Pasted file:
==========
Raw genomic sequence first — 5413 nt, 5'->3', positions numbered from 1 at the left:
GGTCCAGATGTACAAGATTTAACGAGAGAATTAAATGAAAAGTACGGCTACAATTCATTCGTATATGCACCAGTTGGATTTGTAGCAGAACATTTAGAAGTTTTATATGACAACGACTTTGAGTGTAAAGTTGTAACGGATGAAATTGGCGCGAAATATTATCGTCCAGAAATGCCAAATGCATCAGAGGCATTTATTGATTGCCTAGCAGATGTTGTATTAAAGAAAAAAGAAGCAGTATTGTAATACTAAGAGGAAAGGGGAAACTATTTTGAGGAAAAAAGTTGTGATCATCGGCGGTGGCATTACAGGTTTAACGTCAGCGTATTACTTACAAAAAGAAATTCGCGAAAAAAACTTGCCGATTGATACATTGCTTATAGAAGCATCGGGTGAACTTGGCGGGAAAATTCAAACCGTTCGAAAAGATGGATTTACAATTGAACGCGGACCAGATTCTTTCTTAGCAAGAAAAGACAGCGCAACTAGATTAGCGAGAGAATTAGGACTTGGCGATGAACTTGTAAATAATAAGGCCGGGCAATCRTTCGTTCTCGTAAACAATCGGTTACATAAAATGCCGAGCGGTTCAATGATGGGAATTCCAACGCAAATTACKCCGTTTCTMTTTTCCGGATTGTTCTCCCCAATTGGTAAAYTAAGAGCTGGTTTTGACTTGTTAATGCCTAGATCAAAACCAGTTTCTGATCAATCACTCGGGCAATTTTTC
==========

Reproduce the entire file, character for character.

Raw genomic sequence first — 5413 nt, 5'->3', positions numbered from 1 at the left:
GGTCCAGATGTACAAGATTTAACGAGAGAATTAAATGAAAAGTACGGCTACAATTCATTCGTATATGCACCAGTTGGATTTGTAGCAGAACATTTAGAAGTTTTATATGACAACGACTTTGAGTGTAAAGTTGTAACGGATGAAATTGGCGCGAAATATTATCGTCCAGAAATGCCAAATGCATCAGAGGCATTTATTGATTGCCTAGCAGATGTTGTATTAAAGAAAAAAGAAGCAGTATTGTAATACTAAGAGGAAAGGGGAAACTATTTTGAGGAAAAAAGTTGTGATCATCGGCGGTGGCATTACAGGTTTAACGTCAGCGTATTACTTACAAAAAGAAATTCGCGAAAAAAACTTGCCGATTGATACATTGCTTATAGAAGCATCGGGTGAACTTGGCGGGAAAATTCAAACCGTTCGAAAAGATGGATTTACAATTGAACGCGGACCAGATTCTTTCTTAGCAAGAAAAGACAGCGCAACTAGATTAGCGAGAGAATTAGGACTTGGCGATGAACTTGTAAATAATAAGGCCGGGCAATCRTTCGTTCTCGTAAACAATCGGTTACATAAAATGCCGAGCGGTTCAATGATGGGAATTCCAACGCAAATTACKCCGTTTCTMTTTTCCGGATTGTTCTCCCCAATTGGTAAAYTAAGAGCTGGTTTTGACTTGTTAATGCCTAGATCAAAACCAGTTTCTGATCAATCACTCGGGCAATTTTTC